- 3 tsp (15 g) sugar
- 4 glucose tablets
- 1 tube of glucose gel
- Regular soft drink (not low-calorie or reduced sugar)
- Milk with sugar
- ½ cup of fruit juice
- 1 tablespoon of honey
- 1 tablespoon of corn syrup
- 2 tablespoons of raisins
All diabetic individuals are advised to always carry a quick glucose source to prevent hypoglycemia, which if not treated, can be dangerous to the brain tissue.
10. Keep a stock of Glucagon Injections:
In conditions of severe hypoglycemia,where treatment by mouth has not been successful in raising the blood glucose levels, glucagon should be injected.
- Glucagon is a hormone that signals the liver to release glucose into the blood.
- Glucagon comes as a kit, which has to be diluted according to the manufacturer’s instructions before injecting and when injected, it takes about 10-15 minutes to raise blood glucose levels.
11. Get your eyes screened for signs of retinopathy every year:
People with diabetes are at risk of developing diabetic retinopathy, a condition that can lead to sight loss if it's not treated. Consult your optician every two years for a regular eye test.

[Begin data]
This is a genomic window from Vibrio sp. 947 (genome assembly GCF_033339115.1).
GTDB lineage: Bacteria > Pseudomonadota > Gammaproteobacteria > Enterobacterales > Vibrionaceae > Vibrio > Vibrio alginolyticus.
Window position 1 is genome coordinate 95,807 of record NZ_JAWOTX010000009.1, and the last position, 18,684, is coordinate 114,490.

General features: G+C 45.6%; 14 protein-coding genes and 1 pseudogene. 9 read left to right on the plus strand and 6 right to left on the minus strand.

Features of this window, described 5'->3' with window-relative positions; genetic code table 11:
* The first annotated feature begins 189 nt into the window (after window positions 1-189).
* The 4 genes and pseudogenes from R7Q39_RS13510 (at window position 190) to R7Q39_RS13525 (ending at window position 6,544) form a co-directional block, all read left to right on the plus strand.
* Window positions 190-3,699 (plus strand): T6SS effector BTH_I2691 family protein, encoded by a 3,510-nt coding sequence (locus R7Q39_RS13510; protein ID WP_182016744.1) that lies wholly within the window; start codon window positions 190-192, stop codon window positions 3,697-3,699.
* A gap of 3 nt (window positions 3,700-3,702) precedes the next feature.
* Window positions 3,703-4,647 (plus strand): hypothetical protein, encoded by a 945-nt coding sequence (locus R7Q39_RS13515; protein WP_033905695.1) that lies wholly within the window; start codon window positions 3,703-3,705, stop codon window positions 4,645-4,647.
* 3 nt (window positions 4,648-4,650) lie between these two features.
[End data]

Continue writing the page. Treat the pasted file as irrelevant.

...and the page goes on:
12. Regular examination of feet:
Diabetic people with neuropathy are susceptible to injury caused by their footwear like foot ulcerations and toe deformities. Tips for keeping healthy feet are:
- Get the skin, circulation and nerve supply of your feet checked regularly.
- Consult diabetic foot specialists and certified pedorthists to get custom made footwear.
- Avoid shoes that are too loose or too tight and those with pointed toes.
- Do not wear shoes with very flat soles or high heels as they do not allow even distribution of foot pressure.
- Wear leather or canvas shoes to allow proper circulation of air.
- Footwear should have good ankle support and soft insoles.
- Wear shoes with laces, Velcro or buckles, as these make it easier to adjust the shoe.
13. Get support if you are a smoker: